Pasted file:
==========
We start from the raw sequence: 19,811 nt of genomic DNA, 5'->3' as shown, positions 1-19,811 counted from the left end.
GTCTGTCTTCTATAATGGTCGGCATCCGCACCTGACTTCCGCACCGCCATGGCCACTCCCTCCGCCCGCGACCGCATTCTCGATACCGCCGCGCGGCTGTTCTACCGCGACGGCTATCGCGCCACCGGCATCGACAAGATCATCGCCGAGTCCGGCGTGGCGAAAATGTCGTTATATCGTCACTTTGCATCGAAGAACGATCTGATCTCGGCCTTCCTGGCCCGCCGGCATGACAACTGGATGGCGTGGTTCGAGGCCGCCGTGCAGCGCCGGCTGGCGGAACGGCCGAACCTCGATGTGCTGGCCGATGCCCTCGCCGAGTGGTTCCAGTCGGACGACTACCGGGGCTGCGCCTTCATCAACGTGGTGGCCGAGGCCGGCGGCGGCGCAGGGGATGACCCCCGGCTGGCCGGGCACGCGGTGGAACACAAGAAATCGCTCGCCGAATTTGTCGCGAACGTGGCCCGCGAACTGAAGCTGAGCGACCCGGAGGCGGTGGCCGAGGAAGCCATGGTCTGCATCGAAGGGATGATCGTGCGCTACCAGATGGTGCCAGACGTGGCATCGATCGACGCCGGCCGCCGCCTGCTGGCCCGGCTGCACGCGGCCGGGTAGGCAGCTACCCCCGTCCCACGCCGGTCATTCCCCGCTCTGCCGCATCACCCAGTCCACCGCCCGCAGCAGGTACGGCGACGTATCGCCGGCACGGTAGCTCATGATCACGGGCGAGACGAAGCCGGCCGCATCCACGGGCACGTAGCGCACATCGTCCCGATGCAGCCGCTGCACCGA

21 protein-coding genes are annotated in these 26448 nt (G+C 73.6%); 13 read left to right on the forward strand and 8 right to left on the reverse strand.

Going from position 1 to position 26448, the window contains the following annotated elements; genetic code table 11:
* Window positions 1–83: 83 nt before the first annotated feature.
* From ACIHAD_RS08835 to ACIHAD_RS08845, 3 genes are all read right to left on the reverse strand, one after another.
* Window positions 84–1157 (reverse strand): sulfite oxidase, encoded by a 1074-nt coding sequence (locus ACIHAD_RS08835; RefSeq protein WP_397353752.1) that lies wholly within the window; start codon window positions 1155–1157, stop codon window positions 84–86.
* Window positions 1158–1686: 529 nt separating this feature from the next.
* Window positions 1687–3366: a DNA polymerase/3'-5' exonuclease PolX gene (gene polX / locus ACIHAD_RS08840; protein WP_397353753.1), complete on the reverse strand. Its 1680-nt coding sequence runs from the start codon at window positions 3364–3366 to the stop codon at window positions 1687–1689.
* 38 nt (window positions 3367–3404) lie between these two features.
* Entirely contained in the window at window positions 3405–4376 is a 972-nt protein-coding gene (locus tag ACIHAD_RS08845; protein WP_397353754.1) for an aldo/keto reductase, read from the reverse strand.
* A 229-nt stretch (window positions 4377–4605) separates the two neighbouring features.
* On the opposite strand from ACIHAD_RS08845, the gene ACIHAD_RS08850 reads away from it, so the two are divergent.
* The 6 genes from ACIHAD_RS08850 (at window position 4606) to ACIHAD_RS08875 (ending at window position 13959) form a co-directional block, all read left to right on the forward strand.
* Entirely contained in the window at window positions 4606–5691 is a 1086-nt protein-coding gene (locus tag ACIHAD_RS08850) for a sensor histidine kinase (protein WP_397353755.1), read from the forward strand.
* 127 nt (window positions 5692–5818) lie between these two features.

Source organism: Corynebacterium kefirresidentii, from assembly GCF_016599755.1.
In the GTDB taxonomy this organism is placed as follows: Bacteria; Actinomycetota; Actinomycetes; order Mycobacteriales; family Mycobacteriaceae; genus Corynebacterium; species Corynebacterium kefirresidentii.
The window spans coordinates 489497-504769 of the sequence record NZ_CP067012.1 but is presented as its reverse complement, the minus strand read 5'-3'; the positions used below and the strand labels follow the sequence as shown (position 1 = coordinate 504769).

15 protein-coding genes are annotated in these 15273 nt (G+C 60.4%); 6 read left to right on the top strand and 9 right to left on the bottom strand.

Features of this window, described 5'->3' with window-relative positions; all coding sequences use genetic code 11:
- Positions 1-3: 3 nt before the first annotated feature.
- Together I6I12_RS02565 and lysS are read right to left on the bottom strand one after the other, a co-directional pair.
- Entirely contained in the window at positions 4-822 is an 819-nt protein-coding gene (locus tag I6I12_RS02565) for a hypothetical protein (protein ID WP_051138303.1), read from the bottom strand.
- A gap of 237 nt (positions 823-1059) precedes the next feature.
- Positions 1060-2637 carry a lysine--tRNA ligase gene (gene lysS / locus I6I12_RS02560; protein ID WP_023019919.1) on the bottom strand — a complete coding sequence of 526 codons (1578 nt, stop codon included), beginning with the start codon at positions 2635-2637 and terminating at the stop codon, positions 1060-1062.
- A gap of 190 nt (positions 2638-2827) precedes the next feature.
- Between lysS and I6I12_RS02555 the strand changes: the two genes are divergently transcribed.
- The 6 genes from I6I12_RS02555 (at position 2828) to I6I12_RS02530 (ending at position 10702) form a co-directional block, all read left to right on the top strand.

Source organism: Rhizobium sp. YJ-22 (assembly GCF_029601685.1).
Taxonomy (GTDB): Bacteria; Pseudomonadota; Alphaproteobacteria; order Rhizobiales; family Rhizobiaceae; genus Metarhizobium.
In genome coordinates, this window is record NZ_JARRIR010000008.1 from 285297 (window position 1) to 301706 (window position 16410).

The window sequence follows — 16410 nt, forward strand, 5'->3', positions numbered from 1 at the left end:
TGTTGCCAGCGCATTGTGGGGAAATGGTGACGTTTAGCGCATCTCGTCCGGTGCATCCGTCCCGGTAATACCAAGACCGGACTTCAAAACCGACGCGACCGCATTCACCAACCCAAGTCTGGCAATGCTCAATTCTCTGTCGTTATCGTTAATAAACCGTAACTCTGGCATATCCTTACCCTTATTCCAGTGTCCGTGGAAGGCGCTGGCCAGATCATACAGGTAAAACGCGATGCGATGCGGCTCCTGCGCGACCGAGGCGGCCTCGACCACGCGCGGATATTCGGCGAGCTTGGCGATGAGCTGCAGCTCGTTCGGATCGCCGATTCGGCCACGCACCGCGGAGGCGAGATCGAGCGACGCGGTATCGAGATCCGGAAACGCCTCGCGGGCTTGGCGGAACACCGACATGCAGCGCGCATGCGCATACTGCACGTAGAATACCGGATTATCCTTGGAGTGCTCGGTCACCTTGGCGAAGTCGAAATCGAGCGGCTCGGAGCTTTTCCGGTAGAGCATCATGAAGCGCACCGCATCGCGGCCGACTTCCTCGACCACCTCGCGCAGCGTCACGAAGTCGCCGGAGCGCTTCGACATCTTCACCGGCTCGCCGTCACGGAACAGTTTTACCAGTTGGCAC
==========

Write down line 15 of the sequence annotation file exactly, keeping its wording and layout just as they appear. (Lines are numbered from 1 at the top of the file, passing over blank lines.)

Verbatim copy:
* Entirely contained in the window at window positions 4606–5691 is a 1086-nt protein-coding gene (locus tag ACIHAD_RS08850) for a sensor histidine kinase (protein WP_397353755.1), read from the forward strand.